At the hearings, it was evident that there still exists a strong level of uncertainty, which is somewhat understandable given the misconceptions about the reforms that have been propagated by opponents to a price on carbon. I asked Mr Blair Comley, Secretary of the federal Department of Climate Change and Energy Efficiency, if the claims made by the Australian Trade and Industry Alliance that Australians will pay a higher carbon price than that paid in the European Union were accurate. Mr Comley provided a detailed explanation as to how the ATIA did not compare like with like in their analysis and that, on a like-for-like basis, the EU scheme is more than five times the size of the Australian scheme. When I raised this answer with Mr Greg Evans, chief economist of the Australian Chamber of Commerce and Industry, who badged themselves as the ATIA for this campaign, and asked why the false ads were not promptly pulled after their error was discovered by the media, Mr Evans provided not much of an explanation. It appears that one of Australia's leading industry representatives is quite happy to spread falsities for political gain.

In fact, this was a general theme of the hearings, where there was a lack of detail in a lot of the reasoning by those opposed to a price on carbon. I contrast this to the enthusiasm and clear, rational contributions from witnesses who were in favour of a price on carbon. A highlight of the hearings was the enthusiasm from a number of witnesses about the government's Carbon Farming Initiative, which will give those in Australia's vast rural sector an opportunity to secure economic rewards from their continued strong management of their land. Credits generated under the Carbon Farming Initiative and recognised for Australia's international obligations under the Kyoto protocol on climate change will be able to be sold to companies with liabilities under the carbon pricing mechanism. This includes credits earned from activities such as reforestation, savanna fire management and reductions in pollution from livestock and fertiliser.

Putting a price on carbon is not an extreme or radical idea. To continue to say that we are acting ahead of the world is bewildering given the access to information in the year 2011. A simple online search can enlighten those opposite about the multitude of emissions trading schemes that are in development or in action across the world, emissions trading schemes that will one day link in with Australia's to provide for the lowest cost abatement.

At a hearing of the select committee, in response to a question from one of the opposition senators on the limits of international linkages, Mr Martijn Wilder, the head of global environmental markets at the law firm Baker and McKenzie, said:

One has to be a realist here. If we continue to wait forever for a global agreement that is comprehensive and to which everyone agrees we will never see emissions reduced.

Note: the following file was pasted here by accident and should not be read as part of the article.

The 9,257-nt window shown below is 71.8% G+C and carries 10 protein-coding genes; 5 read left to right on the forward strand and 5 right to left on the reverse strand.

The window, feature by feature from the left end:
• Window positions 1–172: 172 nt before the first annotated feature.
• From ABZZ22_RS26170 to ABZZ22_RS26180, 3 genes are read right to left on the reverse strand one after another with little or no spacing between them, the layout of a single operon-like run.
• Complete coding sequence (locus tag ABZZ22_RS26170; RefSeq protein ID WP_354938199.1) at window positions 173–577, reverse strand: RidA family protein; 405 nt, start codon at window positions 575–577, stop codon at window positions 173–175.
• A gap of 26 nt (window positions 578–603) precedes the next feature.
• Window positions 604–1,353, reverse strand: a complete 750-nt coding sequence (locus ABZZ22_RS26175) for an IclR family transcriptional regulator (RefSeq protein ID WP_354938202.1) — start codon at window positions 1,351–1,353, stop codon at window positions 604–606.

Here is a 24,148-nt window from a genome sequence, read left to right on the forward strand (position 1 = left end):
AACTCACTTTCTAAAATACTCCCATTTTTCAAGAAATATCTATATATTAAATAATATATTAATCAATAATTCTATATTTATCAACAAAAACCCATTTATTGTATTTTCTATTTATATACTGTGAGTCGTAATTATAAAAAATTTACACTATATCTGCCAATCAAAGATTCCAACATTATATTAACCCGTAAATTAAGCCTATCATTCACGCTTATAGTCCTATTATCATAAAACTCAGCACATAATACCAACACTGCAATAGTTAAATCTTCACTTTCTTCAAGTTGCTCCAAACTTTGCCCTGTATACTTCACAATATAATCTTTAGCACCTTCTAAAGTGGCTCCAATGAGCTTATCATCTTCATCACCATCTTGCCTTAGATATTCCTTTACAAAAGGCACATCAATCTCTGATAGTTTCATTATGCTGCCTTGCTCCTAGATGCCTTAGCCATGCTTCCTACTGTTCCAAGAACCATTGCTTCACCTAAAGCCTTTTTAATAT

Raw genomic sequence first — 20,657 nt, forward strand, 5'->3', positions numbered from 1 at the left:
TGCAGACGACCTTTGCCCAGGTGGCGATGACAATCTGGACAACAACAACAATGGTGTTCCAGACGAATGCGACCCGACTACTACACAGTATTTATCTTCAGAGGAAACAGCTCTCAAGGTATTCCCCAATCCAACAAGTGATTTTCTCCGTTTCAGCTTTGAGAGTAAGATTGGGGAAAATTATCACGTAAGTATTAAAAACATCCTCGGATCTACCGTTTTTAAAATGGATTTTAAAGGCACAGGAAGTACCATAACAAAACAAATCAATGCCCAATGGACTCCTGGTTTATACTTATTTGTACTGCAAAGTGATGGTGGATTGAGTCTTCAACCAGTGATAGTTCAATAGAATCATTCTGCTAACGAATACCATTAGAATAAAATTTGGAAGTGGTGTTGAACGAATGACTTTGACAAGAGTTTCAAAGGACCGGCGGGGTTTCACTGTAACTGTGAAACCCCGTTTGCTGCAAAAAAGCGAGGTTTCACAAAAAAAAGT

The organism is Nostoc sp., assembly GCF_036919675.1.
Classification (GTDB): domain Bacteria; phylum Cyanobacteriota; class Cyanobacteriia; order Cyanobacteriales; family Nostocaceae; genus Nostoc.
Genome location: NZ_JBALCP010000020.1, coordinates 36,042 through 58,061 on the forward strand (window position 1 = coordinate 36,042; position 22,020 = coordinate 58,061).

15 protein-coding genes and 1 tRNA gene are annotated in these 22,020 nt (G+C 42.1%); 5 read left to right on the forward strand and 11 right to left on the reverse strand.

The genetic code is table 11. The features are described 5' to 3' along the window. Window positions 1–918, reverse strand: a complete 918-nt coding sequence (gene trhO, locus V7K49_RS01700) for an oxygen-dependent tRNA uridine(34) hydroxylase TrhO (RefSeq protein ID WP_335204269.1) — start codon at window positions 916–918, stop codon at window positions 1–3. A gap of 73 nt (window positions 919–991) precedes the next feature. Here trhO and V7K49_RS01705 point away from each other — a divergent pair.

…   …   …

We need to be working on all fronts to achieve reductions. We do not have time to wait around to see which one is going to be best.

That is exactly what the government, like many governments the world over, acknowledge and are moving to rectify.

The facts are that several states of America, many provinces of China and the entire European Union already have a price on pollution. Just last week, the California Air Resources Board, the regulator of the eighth largest economy in the world, unanimously adopted a set of cap-and-trade regulations. This landmark set of air pollution controls will address climate change and help the state achieve its ambitious goals to reduce carbon pollution to 1990 levels by 2020. The system will begin in 2013 and put a price on heat-trapping pollution by allowing California's dirtiest industries to trade carbon credits. It has been years in the making, overcoming legal challenges and an aggressive oil industry sponsored ballot initiative. A second phase of compliance begins in 2015 and is expected to include 85 per cent of California's emissions sources.

It is great to note that the former Governor of California, Arnold Schwarzenegger, a Republican, is a strong supporter of this system and of clean energy. Governor Schwarzenegger said last week:

… adoption of a cap-and-trade program is a major milestone for California's continued leadership on reducing the world's greenhouse gases. As I said both when we signed the legislation in 2006, and when we fought to protect it last year when Texan oil companies attempted to overturn it with Proposition 23, the most critical phase in the fight against climate change is diligently, aggressively, and correctly implementing this law.

It is a great tragedy that Australia's own self-proclaimed action man cannot bring himself to support a price on carbon like fellow conservative and action man Governor Schwarzenegger. It is a great shame that those opposite cannot put short-term political interests to one side and get on with the tough reforms needed for our nation's future, reforms that many on that side actually support. All we hear from those opposite is the politics of fear, from pledges in blood to threatening businesses to not hedge and buy permits because a coalition government would not refund them, to promising to abolish the household compensation. I am proud to stand here on the government side and say that we are pushing an agenda of hope. Day after day in this place, we push a positive agenda for Australia's future that will cut pollution, support households, support jobs and grow renewable energy use in this great country.